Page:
Growing a business from the ground up can be a frustrating ordeal, and you may occasionally ask yourself how you can finally break through and turn your company into the success it has the potential to be. If you do, that’s no bad thing – but there are other more specific questions that can help you on the path to achieving the sustainable growth you desire.
As the owner of The Wow Company, an accountancy firm for SMEs, Peter Czapp comes into regular contact with a number of businesses that are very much focused on growing – and some of his clients inevitably succeed in this endeavour from time to time. This has given Peter the opportunity to examine the factors that contribute to success, and he took the time to share what he’s learned about how asking questions can transform your company.
Watch the full interview here:
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Ask the right questions
Peter believes that the key to fast-tracking your growth is to ask tough questions. Some of the questions he encourages owners of small and growing firms to ask are:
- If you had to achieve your five-year plans in just one year, what would you do?
- If money were no object, what would you do to grow your business?
- What would you do if you had no money at all?
- What single thing will make the biggest difference to you achieving your growth plans?
For this method to work, you’ll really need to take the questions seriously – it may feel unrealistic, but you’ll get a lot out of looking at your organisation from a slightly different perspective, even if it’s a hypothetical one. Peter says that ‘what you’re trying to do is change your thinking – just set alight a spark that will bring about some creativity, a new way of thinking, a new way of solving a challenge’. For example, you might never be able to say for certain how you’d react to having limitless pots of money, but considering what you’d do in that situation could tell you a thing or two about your stance on certain ethical issues, or which aspects of your business truly motivate you.
Expand your thinking
On the surface, it might not seem useful to ask yourself questions about how you’d run your business if things changed in a way that will never realistically happen. By thinking about things differently though, you can learn a lot about the fundamentals of your business – what you’re doing, why you’re doing it, what’s important to you and what isn’t.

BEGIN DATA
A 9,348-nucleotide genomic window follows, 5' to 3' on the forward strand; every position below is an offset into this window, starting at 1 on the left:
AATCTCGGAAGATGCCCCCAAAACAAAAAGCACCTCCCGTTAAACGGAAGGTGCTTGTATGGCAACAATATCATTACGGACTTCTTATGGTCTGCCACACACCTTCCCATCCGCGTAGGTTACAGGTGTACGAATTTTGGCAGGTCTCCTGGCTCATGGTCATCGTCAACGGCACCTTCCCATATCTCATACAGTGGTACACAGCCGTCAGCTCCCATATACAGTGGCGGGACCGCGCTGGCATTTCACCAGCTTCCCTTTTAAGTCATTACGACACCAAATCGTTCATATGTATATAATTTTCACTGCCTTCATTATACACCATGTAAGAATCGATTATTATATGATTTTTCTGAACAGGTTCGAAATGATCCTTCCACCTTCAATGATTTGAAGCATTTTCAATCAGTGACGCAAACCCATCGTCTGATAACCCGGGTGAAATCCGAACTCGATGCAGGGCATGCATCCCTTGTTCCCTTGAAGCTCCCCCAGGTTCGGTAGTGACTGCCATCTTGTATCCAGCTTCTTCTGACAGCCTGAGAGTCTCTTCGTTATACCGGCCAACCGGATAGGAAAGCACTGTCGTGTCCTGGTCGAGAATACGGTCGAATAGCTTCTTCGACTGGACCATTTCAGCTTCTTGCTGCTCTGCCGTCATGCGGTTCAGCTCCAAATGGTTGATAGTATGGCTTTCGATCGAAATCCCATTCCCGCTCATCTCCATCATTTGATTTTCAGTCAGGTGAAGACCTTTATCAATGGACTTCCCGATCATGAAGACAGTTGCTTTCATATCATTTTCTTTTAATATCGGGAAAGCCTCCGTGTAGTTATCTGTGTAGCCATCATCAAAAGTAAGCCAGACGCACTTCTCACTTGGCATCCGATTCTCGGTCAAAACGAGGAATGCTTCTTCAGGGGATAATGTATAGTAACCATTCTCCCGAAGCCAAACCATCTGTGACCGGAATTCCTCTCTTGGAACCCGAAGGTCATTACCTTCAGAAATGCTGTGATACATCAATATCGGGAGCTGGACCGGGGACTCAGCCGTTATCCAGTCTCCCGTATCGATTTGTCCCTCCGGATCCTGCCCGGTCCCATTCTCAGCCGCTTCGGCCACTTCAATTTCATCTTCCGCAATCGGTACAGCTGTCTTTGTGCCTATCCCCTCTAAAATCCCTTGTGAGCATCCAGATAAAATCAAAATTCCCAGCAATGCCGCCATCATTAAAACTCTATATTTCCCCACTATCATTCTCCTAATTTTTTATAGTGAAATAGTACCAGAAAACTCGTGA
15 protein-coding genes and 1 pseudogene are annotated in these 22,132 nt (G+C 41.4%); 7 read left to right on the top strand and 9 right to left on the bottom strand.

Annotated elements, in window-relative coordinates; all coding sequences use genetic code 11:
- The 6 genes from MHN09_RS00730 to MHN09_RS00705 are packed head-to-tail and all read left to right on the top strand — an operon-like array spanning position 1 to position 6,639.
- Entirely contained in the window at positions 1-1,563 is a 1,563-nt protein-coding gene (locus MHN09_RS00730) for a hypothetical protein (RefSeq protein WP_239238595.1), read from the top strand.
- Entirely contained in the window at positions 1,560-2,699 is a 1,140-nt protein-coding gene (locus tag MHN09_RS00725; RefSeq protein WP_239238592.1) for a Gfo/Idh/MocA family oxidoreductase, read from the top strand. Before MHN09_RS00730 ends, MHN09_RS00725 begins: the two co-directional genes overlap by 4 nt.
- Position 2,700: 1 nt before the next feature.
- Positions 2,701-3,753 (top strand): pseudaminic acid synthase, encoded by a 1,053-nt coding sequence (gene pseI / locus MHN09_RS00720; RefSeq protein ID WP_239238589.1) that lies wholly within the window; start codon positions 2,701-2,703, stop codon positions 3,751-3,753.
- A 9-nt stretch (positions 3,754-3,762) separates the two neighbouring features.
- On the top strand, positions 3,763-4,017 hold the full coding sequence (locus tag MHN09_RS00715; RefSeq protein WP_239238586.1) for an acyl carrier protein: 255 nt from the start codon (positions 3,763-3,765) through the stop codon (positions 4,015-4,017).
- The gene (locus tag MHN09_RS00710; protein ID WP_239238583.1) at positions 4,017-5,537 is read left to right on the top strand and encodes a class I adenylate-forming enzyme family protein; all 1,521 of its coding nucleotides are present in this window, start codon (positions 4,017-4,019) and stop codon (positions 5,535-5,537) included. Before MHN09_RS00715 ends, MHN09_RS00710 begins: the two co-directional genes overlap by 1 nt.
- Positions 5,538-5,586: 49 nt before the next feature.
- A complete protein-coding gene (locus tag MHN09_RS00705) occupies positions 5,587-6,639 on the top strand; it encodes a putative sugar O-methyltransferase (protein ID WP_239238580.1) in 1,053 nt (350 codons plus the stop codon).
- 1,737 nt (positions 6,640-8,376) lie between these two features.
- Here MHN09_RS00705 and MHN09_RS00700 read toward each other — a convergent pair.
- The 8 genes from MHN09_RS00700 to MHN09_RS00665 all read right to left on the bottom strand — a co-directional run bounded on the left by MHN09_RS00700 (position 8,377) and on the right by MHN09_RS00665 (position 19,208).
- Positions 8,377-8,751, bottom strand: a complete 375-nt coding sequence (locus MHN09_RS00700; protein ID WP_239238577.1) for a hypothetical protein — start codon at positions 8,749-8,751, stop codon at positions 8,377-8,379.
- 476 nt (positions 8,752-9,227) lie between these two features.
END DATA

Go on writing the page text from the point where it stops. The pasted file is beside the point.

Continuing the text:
Asking questions can help you to develop new approaches to achieving your company goals. If you ponder Peter’s question about what you’d do if you only had a year to achieve your five-year targets for instance, you might just start to realise that some of the processes and activities that you’ve thus far considered important are less critical than you thought. In Peter’s words, ‘unless you change your thinking, you’re going to get the same results’.
Some of Peter’s questions might also help you to come up with creative ways to solve problems and expand your business that you wouldn’t otherwise think of. Returning to your marketing budget, however limited, could feel quite liberating and inspiring if you’ve just spent some time figuring out how to run your organisation without any financial resources whatsoever.
Focus on what matters
Peter says that the most important of his questions addresses what single thing you can do to grow your business. He expands on this question, saying: ‘What’s going to make the biggest difference today? What’s going to make the biggest difference next week, next month, for the year? If you can keep that focus, and keep doing the stuff that really, really matters, I promise you, good things will happen.’
This question is so valuable because it can help you maintain a focus on the key activities that will help you expand your company, whether in the short term or long term. If you constantly reconsider this from day to day as your business evolves, you’re likely to find success.
The next step
For a business owner, considering Peter’s questions is very useful, but this is really just a starting point. He recommends that you ask yourself these questions daily, regularly re-evaluating your perspective on the state of your company and how you can grow it.
There’s no reason that you can’t come up with your own questions that will be equally useful either – the trick is to create a hypothetical situation where your circumstances change, and then think about how you’d respond to that situation. Seeing things from this shifted perspective will force you to be more creative, which might just give rise to new realisations, mentalities, ideas or approaches that can be implemented in the here and now for the benefit of your business.